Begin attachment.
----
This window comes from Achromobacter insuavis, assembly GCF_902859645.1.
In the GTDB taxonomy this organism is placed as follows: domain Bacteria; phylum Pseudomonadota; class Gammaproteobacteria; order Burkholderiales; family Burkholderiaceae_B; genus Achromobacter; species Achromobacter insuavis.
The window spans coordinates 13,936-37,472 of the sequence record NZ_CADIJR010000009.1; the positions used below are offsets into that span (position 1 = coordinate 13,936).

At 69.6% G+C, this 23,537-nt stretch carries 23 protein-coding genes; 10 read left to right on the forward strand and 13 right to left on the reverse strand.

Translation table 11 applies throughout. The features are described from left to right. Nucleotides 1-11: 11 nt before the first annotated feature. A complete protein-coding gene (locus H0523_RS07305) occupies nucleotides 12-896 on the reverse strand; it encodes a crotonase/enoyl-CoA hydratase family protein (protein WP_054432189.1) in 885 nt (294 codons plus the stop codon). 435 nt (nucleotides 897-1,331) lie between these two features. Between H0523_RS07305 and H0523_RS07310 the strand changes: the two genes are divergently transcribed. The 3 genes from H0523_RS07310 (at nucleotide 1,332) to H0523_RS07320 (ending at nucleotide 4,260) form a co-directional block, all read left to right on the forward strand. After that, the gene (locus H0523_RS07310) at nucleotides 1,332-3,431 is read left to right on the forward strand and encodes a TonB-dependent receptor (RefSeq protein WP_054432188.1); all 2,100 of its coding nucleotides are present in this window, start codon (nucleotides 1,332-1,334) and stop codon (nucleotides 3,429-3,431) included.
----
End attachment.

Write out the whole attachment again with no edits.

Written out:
This window comes from Achromobacter insuavis, assembly GCF_902859645.1.
In the GTDB taxonomy this organism is placed as follows: domain Bacteria; phylum Pseudomonadota; class Gammaproteobacteria; order Burkholderiales; family Burkholderiaceae_B; genus Achromobacter; species Achromobacter insuavis.
The window spans coordinates 13,936-37,472 of the sequence record NZ_CADIJR010000009.1; the positions used below are offsets into that span (position 1 = coordinate 13,936).

At 69.6% G+C, this 23,537-nt stretch carries 23 protein-coding genes; 10 read left to right on the forward strand and 13 right to left on the reverse strand.

Translation table 11 applies throughout. The features are described from left to right. Nucleotides 1-11: 11 nt before the first annotated feature. A complete protein-coding gene (locus H0523_RS07305) occupies nucleotides 12-896 on the reverse strand; it encodes a crotonase/enoyl-CoA hydratase family protein (protein WP_054432189.1) in 885 nt (294 codons plus the stop codon). 435 nt (nucleotides 897-1,331) lie between these two features. Between H0523_RS07305 and H0523_RS07310 the strand changes: the two genes are divergently transcribed. The 3 genes from H0523_RS07310 (at nucleotide 1,332) to H0523_RS07320 (ending at nucleotide 4,260) form a co-directional block, all read left to right on the forward strand. After that, the gene (locus H0523_RS07310) at nucleotides 1,332-3,431 is read left to right on the forward strand and encodes a TonB-dependent receptor (RefSeq protein WP_054432188.1); all 2,100 of its coding nucleotides are present in this window, start codon (nucleotides 1,332-1,334) and stop codon (nucleotides 3,429-3,431) included.